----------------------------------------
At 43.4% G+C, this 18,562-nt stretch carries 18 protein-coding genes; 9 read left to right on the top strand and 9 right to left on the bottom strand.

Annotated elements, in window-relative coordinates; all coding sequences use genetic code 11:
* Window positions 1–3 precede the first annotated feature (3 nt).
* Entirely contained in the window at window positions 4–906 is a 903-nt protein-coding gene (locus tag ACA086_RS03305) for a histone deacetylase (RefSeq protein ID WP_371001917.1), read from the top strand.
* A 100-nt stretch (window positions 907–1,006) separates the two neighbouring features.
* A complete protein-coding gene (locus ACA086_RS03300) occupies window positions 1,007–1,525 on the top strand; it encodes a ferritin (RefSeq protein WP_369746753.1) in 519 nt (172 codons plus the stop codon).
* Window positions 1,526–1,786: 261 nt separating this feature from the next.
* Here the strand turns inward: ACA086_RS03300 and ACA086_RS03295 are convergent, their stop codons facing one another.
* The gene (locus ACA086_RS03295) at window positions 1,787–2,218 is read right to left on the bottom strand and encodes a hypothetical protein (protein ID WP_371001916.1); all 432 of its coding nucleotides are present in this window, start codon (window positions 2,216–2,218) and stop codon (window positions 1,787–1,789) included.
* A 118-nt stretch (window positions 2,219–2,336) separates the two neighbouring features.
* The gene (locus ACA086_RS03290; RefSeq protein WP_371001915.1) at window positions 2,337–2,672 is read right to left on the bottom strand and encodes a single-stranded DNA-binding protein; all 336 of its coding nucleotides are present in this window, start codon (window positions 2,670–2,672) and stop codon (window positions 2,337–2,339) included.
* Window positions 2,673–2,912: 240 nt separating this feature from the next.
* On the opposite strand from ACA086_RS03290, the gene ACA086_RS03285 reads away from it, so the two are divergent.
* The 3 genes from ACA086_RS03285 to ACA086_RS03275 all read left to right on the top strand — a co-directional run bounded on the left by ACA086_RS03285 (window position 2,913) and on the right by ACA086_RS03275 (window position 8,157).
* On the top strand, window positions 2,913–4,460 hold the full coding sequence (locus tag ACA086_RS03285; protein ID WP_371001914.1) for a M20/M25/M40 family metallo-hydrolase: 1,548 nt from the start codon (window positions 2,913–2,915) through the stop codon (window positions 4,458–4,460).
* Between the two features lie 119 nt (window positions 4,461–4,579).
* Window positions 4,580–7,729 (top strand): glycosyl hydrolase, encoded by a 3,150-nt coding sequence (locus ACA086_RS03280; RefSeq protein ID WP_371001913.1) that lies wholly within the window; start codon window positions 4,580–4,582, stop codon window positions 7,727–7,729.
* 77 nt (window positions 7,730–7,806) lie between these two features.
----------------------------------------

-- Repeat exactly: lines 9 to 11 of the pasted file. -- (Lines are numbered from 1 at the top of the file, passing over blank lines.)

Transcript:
* The gene (locus ACA086_RS03295) at window positions 1,787–2,218 is read right to left on the bottom strand and encodes a hypothetical protein (protein ID WP_371001916.1); all 432 of its coding nucleotides are present in this window, start codon (window positions 2,216–2,218) and stop codon (window positions 1,787–1,789) included.
* A 118-nt stretch (window positions 2,219–2,336) separates the two neighbouring features.
* The gene (locus ACA086_RS03290; RefSeq protein WP_371001915.1) at window positions 2,337–2,672 is read right to left on the bottom strand and encodes a single-stranded DNA-binding protein; all 336 of its coding nucleotides are present in this window, start codon (window positions 2,670–2,672) and stop codon (window positions 2,337–2,339) included.